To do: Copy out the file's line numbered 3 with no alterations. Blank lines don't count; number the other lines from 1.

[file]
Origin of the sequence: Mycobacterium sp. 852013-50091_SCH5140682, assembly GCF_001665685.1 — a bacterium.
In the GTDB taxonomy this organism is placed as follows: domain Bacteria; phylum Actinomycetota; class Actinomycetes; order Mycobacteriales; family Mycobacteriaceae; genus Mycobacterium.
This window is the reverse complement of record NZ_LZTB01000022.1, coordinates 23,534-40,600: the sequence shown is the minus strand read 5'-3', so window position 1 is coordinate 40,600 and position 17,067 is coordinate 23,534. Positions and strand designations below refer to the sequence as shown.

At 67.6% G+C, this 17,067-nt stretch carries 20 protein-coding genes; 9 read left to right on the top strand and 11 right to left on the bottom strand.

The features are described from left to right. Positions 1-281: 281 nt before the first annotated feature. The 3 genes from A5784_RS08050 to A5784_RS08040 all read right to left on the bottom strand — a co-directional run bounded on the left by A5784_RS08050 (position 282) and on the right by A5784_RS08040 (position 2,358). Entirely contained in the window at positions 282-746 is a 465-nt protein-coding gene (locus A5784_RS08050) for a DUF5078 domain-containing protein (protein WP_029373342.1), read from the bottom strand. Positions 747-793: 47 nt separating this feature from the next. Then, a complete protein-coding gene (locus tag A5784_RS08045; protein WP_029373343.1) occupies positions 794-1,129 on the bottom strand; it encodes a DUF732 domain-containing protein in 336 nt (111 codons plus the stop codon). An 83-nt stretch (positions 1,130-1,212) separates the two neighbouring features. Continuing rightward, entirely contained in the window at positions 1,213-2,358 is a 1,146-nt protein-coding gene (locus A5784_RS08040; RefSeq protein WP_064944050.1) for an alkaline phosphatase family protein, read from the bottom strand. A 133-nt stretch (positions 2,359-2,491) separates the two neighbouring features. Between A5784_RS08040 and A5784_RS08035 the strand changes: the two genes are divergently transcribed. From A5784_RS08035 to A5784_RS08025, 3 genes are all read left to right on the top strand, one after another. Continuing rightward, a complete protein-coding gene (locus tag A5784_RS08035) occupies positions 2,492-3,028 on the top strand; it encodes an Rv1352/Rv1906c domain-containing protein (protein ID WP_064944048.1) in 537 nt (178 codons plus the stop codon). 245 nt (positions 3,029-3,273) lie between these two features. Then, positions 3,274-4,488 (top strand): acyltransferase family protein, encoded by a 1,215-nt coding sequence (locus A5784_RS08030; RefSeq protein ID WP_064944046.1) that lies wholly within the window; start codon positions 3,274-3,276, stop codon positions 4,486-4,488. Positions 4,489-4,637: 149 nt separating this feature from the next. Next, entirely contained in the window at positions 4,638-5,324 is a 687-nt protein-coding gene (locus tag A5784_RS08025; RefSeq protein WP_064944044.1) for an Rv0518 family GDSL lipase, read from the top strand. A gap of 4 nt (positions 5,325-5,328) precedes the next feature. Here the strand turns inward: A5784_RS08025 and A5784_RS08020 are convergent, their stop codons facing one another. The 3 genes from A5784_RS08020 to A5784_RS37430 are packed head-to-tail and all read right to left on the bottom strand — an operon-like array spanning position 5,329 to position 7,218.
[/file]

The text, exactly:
This window is the reverse complement of record NZ_LZTB01000022.1, coordinates 23,534-40,600: the sequence shown is the minus strand read 5'-3', so window position 1 is coordinate 40,600 and position 17,067 is coordinate 23,534. Positions and strand designations below refer to the sequence as shown.